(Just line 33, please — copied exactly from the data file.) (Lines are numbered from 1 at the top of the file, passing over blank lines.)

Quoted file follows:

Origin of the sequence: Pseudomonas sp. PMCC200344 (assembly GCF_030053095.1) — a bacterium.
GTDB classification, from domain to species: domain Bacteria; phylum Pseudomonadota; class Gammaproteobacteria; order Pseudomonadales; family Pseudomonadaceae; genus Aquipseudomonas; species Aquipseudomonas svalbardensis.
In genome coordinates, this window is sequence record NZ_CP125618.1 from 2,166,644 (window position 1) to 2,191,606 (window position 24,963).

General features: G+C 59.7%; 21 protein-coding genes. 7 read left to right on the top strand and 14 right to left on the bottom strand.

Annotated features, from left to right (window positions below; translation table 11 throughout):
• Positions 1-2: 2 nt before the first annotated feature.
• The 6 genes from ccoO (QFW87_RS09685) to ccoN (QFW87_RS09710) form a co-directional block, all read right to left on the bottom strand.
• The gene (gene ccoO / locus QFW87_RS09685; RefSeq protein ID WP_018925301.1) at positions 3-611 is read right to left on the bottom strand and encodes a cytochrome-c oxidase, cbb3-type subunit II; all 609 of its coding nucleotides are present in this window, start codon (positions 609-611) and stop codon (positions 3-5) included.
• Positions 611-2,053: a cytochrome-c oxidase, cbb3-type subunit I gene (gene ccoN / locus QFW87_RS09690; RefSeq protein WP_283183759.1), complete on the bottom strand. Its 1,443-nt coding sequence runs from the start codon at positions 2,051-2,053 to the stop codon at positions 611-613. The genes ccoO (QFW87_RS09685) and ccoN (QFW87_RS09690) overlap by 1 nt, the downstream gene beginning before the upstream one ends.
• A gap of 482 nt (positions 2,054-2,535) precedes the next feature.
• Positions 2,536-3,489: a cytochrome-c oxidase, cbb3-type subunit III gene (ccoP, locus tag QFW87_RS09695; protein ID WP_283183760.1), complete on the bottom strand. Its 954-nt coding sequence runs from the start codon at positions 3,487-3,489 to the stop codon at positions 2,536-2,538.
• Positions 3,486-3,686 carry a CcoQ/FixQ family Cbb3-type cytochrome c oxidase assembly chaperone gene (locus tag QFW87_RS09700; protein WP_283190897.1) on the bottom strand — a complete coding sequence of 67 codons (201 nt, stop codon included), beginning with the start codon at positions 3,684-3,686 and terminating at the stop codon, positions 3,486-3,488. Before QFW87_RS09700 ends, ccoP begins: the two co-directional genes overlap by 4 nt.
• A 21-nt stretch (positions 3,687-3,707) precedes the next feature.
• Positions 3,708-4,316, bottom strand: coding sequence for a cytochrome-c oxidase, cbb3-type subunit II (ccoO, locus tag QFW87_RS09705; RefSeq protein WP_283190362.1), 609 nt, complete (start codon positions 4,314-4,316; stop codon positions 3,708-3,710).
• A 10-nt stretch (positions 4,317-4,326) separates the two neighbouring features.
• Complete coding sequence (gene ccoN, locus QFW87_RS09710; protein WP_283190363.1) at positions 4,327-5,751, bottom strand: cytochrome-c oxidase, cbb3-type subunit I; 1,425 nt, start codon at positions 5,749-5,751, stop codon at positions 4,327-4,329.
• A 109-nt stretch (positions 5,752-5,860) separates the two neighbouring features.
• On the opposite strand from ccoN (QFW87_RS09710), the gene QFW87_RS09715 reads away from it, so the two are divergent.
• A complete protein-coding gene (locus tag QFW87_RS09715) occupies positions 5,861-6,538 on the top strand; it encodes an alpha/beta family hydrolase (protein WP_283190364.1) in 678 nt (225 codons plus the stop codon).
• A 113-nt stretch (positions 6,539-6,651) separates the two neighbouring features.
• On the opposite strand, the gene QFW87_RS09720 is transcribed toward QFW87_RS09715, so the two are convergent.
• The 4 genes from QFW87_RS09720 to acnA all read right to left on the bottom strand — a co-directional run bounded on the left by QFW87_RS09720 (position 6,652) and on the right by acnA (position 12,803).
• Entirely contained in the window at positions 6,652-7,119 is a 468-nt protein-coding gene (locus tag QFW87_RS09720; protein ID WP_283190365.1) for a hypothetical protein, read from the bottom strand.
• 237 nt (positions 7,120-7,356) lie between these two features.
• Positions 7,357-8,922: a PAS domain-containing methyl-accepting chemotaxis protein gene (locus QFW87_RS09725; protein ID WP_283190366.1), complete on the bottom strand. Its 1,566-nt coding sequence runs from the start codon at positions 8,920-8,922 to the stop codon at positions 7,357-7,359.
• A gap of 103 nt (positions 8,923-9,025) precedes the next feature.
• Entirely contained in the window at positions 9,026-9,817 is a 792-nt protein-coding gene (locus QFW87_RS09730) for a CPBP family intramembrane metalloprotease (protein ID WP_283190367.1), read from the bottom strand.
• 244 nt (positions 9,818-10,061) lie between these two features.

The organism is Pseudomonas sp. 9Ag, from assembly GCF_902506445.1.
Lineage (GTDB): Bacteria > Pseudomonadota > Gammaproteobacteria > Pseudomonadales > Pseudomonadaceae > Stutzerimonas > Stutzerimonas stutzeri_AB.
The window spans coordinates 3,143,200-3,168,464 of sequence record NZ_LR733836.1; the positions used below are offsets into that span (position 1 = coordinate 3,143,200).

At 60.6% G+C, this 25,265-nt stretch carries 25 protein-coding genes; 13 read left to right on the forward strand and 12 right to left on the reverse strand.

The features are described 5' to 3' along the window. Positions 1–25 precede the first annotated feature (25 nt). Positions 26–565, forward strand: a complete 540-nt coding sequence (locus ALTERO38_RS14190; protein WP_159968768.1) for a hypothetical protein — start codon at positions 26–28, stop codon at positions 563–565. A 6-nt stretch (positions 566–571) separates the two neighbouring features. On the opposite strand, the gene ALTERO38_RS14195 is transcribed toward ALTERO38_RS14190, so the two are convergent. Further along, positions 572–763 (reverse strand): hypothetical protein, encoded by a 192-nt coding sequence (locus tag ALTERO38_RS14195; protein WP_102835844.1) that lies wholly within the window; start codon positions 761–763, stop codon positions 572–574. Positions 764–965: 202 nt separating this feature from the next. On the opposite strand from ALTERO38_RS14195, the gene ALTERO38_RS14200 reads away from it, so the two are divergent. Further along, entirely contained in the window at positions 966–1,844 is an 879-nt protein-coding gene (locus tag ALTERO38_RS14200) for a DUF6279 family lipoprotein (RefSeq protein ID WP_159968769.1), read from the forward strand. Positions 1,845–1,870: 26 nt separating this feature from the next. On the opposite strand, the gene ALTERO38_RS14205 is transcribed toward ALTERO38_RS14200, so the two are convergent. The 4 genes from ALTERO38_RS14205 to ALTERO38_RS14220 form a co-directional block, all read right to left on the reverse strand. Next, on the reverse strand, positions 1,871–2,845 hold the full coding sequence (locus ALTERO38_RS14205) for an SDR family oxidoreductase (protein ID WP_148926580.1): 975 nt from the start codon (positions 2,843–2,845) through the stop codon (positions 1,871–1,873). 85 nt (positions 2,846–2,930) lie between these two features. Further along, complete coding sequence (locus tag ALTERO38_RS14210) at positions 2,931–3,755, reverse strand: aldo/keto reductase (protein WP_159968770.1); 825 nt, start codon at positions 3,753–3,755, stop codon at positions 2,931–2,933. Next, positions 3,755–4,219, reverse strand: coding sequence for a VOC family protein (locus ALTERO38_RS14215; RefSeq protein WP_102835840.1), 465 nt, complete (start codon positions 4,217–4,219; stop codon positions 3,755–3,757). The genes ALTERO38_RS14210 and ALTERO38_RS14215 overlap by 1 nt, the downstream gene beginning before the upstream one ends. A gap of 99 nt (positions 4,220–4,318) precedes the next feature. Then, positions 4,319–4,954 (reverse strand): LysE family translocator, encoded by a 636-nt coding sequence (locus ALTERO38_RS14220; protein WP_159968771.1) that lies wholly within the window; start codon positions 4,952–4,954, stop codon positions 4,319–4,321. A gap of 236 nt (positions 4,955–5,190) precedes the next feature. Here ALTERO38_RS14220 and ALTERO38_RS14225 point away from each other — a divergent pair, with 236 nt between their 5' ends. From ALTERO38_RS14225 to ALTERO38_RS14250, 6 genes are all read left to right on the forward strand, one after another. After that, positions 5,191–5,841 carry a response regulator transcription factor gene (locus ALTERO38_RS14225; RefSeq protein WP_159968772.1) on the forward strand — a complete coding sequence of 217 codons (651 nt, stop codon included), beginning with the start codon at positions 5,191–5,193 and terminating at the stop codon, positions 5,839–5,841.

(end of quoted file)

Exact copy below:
The features are described 5' to 3' along the window. Positions 1–25 precede the first annotated feature (25 nt). Positions 26–565, forward strand: a complete 540-nt coding sequence (locus ALTERO38_RS14190; protein WP_159968768.1) for a hypothetical protein — start codon at positions 26–28, stop codon at positions 563–565. A 6-nt stretch (positions 566–571) separates the two neighbouring features. On the opposite strand, the gene ALTERO38_RS14195 is transcribed toward ALTERO38_RS14190, so the two are convergent. Further along, positions 572–763 (reverse strand): hypothetical protein, encoded by a 192-nt coding sequence (locus tag ALTERO38_RS14195; protein WP_102835844.1) that lies wholly within the window; start codon positions 761–763, stop codon positions 572–574. Positions 764–965: 202 nt separating this feature from the next. On the opposite strand from ALTERO38_RS14195, the gene ALTERO38_RS14200 reads away from it, so the two are divergent. Further along, entirely contained in the window at positions 966–1,844 is an 879-nt protein-coding gene (locus tag ALTERO38_RS14200) for a DUF6279 family lipoprotein (RefSeq protein ID WP_159968769.1), read from the forward strand. Positions 1,845–1,870: 26 nt separating this feature from the next. On the opposite strand, the gene ALTERO38_RS14205 is transcribed toward ALTERO38_RS14200, so the two are convergent. The 4 genes from ALTERO38_RS14205 to ALTERO38_RS14220 form a co-directional block, all read right to left on the reverse strand. Next, on the reverse strand, positions 1,871–2,845 hold the full coding sequence (locus ALTERO38_RS14205) for an SDR family oxidoreductase (protein ID WP_148926580.1): 975 nt from the start codon (positions 2,843–2,845) through the stop codon (positions 1,871–1,873). 85 nt (positions 2,846–2,930) lie between these two features. Further along, complete coding sequence (locus tag ALTERO38_RS14210) at positions 2,931–3,755, reverse strand: aldo/keto reductase (protein WP_159968770.1); 825 nt, start codon at positions 3,753–3,755, stop codon at positions 2,931–2,933. Next, positions 3,755–4,219, reverse strand: coding sequence for a VOC family protein (locus ALTERO38_RS14215; RefSeq protein WP_102835840.1), 465 nt, complete (start codon positions 4,217–4,219; stop codon positions 3,755–3,757). The genes ALTERO38_RS14210 and ALTERO38_RS14215 overlap by 1 nt, the downstream gene beginning before the upstream one ends. A gap of 99 nt (positions 4,220–4,318) precedes the next feature. Then, positions 4,319–4,954 (reverse strand): LysE family translocator, encoded by a 636-nt coding sequence (locus ALTERO38_RS14220; protein WP_159968771.1) that lies wholly within the window; start codon positions 4,952–4,954, stop codon positions 4,319–4,321. A gap of 236 nt (positions 4,955–5,190) precedes the next feature. Here ALTERO38_RS14220 and ALTERO38_RS14225 point away from each other — a divergent pair, with 236 nt between their 5' ends. From ALTERO38_RS14225 to ALTERO38_RS14250, 6 genes are all read left to right on the forward strand, one after another. After that, positions 5,191–5,841 carry a response regulator transcription factor gene (locus ALTERO38_RS14225; RefSeq protein WP_159968772.1) on the forward strand — a complete coding sequence of 217 codons (651 nt, stop codon included), beginning with the start codon at positions 5,191–5,193 and terminating at the stop codon, positions 5,839–5,841.